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December 2021/January 2022 Garden Checklist

What to Plant: All Elevations


Celebrate the season and liven up your space with colorful, indoor holiday foliage and flowers. Beside the standard red, poinsettias are now available in a range of colors from cream to pink to bright orange. Check the soil moisture before purchasing. If it’s bone-dry, the plants may be already critically stressed. If most of the leaves are yellow, it may have been waterlogged and suffering root decay. Don’t worry if a few of the lower leaves are yellow—that’s probably a sign of normal aging. Christmas cacti bloom around the summer solstice in the Southern Hemisphere, where the plants are native. A well-tended Christmas cactus can live for decades. Ensure the plant has good drainage, water only when the soil is dry, and place where there is a lot of indirect light. Cacti will get sunburn if too close to a bright window.

What to Plant: Low Elevations


Carrot, beet, radish, turnip, parsnip, rutabaga, leaf lettuce, spinach, chard, arugula, kale, sugar snap pea and snow pea can all be planted from seed now. Transplant head cabbage, head lettuce, Brussels sprouts, cauliflower and broccoli. Before planting, enrich garden soil with 3 inches of well-aged compost that is free of weed seeds. Compost will release nutrients into the soil to feed your crops and the billions of bacteria and fungi that live there too.

What to Plant: Low and Middle Elevations


Start tomato seeds indoors for transplanting outdoors in February or March. Try some adventurous heirloom varieties such as ‘Chocolate Cherry,’ a slicing type with red and brown skin or ‘Orange Jazz,’ which produces huge fruits that taste a bit like peaches. If you prefer the tried-and-true varieties, it’s hard to go wrong with ‘Early Girl,’ ‘Sweet 100’ and ‘Pearson.’ When starting tomatoes indoors from seed, use a sterile seed-starting mix to avoid seed rot.

Garden Maintenance: All Elevations


Many of us make New Year’s resolutions to adopt new habits to improve our health. This year, consider resolving to make small changes in your garden to improve the health of your soil and surrounding ecosystem. Stop pruning shrubs into unnatural shapes; this practice is usually carried out with gas-powered hedge trimmers. Constant pruning also stresses plants and increases their water-use requirements. Don’t use blowers to “clean up” your yard. Fallen leaves are a valuable source of mulch, which feeds the soil and slows erosion. Blowers also stir a lot of dust into the air, which is bad for people with respiratory issues. Install a low-volume irrigation system that places plants with different irrigation requirements on different zones. For example, native trees should be on a separate irrigation valve than citrus, which requires more frequent watering. Purchase an irrigation timer that is easy to seasonally adjust. Finally, dedicate time and attention to learning about the various creatures you may find in your garden. Understanding the interconnectedness of plants, animals, fungi and other organisms in your environment make you less likely to apply chemicals that may kill harmless or even beneficial living things. Dive into the book “Earth-Friendly Desert Gardening” by Cathy Cromwell to get started.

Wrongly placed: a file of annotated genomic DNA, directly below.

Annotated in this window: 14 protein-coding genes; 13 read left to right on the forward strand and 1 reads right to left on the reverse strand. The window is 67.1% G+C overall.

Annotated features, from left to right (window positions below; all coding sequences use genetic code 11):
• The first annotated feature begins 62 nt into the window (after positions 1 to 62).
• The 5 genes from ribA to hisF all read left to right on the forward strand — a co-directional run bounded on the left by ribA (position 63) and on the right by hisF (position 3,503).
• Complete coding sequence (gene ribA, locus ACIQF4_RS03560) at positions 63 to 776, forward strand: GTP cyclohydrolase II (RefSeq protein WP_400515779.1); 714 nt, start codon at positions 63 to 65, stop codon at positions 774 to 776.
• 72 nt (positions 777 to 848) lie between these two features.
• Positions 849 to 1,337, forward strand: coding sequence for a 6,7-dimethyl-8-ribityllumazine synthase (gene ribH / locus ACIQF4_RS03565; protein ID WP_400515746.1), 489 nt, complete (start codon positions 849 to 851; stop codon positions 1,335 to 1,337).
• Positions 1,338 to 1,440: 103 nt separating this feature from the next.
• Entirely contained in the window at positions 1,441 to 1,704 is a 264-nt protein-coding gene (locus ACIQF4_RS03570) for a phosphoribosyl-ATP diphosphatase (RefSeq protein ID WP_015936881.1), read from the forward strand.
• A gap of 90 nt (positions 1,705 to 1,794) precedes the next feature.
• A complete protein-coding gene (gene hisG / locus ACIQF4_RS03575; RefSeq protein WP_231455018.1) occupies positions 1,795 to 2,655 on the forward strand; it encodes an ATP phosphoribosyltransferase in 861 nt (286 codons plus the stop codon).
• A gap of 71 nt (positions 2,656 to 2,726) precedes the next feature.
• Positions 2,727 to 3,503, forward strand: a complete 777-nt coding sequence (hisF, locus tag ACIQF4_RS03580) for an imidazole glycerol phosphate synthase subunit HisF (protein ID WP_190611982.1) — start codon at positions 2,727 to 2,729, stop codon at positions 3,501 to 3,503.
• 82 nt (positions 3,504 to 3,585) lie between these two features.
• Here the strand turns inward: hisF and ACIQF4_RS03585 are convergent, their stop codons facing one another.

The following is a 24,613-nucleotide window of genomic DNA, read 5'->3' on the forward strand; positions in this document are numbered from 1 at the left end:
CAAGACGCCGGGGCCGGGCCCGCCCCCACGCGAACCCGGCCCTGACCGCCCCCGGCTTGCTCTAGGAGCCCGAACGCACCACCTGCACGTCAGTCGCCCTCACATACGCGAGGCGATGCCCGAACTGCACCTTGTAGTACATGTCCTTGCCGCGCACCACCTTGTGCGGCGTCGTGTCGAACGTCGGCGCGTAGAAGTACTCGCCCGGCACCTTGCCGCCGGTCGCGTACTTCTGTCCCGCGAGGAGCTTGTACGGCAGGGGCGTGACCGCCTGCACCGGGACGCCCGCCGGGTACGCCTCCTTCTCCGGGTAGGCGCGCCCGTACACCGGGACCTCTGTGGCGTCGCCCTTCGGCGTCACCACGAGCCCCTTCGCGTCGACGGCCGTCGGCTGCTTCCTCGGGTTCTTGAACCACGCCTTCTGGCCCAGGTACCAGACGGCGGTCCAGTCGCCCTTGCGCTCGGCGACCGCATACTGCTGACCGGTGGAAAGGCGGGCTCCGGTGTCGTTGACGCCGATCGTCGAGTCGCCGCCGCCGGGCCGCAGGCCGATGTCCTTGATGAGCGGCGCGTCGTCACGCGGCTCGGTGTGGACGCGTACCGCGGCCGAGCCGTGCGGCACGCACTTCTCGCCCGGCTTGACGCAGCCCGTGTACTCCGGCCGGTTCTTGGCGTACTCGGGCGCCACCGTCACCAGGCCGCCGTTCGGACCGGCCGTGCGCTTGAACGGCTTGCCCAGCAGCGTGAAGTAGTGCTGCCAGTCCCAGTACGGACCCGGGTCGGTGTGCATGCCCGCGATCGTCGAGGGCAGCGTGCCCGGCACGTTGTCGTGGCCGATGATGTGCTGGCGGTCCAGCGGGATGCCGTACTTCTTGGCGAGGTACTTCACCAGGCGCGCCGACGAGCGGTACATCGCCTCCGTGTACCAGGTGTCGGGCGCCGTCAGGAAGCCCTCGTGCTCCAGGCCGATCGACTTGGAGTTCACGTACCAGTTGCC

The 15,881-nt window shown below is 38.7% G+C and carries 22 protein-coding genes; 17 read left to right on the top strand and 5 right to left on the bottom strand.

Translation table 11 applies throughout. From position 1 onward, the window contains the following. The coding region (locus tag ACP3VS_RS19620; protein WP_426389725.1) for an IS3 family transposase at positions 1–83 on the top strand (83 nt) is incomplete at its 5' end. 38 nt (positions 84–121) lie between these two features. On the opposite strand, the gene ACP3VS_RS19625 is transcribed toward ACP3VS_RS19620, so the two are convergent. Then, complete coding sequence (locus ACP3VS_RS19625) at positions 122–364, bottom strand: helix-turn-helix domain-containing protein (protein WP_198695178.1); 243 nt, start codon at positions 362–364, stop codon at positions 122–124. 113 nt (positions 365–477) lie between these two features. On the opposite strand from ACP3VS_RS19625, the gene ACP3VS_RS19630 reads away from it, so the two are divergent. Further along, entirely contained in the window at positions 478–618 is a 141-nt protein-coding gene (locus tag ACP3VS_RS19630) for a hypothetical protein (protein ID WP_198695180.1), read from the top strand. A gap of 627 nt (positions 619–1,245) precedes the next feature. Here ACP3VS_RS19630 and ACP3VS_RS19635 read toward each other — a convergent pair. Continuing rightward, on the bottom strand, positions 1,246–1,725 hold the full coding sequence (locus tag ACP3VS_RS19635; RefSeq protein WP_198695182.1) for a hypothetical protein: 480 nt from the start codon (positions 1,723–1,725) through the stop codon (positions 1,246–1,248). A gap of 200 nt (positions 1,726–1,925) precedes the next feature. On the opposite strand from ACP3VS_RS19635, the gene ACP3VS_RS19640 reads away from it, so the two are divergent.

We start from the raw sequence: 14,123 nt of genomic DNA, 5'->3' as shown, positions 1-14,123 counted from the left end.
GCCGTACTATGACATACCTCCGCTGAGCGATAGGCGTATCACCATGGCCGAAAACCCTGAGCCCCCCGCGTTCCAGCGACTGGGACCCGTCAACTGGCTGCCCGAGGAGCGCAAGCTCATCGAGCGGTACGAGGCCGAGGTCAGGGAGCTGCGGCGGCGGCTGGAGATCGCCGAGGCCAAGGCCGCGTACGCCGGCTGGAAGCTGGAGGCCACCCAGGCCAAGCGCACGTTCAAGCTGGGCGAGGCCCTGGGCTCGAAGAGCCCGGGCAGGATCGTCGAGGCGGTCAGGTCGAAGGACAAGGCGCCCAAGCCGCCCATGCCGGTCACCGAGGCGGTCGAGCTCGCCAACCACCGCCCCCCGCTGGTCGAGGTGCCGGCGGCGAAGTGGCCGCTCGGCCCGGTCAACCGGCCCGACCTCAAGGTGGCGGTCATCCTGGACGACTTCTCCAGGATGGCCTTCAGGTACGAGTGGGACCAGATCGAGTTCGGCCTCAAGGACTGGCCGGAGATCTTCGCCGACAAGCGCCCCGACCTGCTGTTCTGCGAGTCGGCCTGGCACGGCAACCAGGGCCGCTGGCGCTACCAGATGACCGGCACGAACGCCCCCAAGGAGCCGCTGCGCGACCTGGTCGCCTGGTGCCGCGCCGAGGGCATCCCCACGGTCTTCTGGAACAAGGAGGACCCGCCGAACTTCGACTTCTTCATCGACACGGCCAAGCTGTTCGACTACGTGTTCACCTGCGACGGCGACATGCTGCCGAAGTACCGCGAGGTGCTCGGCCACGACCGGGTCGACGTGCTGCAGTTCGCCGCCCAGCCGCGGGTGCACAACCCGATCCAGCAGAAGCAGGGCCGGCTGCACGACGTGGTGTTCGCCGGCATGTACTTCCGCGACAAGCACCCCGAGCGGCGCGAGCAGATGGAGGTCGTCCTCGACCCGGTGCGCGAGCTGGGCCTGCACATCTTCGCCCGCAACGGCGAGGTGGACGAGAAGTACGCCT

Most municipalities in Arizona recycle fresh Christmas trees and wreaths. Remove all ornaments, lights, tinsel, wire and the stand before taking your unbagged items to one of your city’s designated drop-off sites. Alternatively, if you have access to a chipper/shredder, you can chip up your items and spread them in your own landscape. The same rule applies when taking the DIY approach: Remove all decorations so they don’t get caught in the machinery and contaminate the mulch.


The air can be very dry inside our homes, especially in winter. Low humidity can be rough on tropical houseplants, so quench their thirst with a monthly deep soak. Fill a tub with a few inches of water and place plant pots in the tub for three to four hours, until the soil is thoroughly wet and has had a chance to leach accumulated salts into the bath. Make sure the pots have ample drainage—otherwise, the water won’t get in. To really show them how much you care, spray them down with purified water daily to at least temporarily increase the humidity in their immediate vicinity. But don’t spray African violets, as their leaves can be damaged by water droplets.


Give evergreen and dormant deciduous woody plants a monthly, deep irrigation in winter. Shrubs should be watered to a depth of at least 2 feet and trees to 3 feet. Apply water around the entire canopy of the tree, where the majority of absorbing roots are found, and away from the trunk, which is prone to rot from damp soil.


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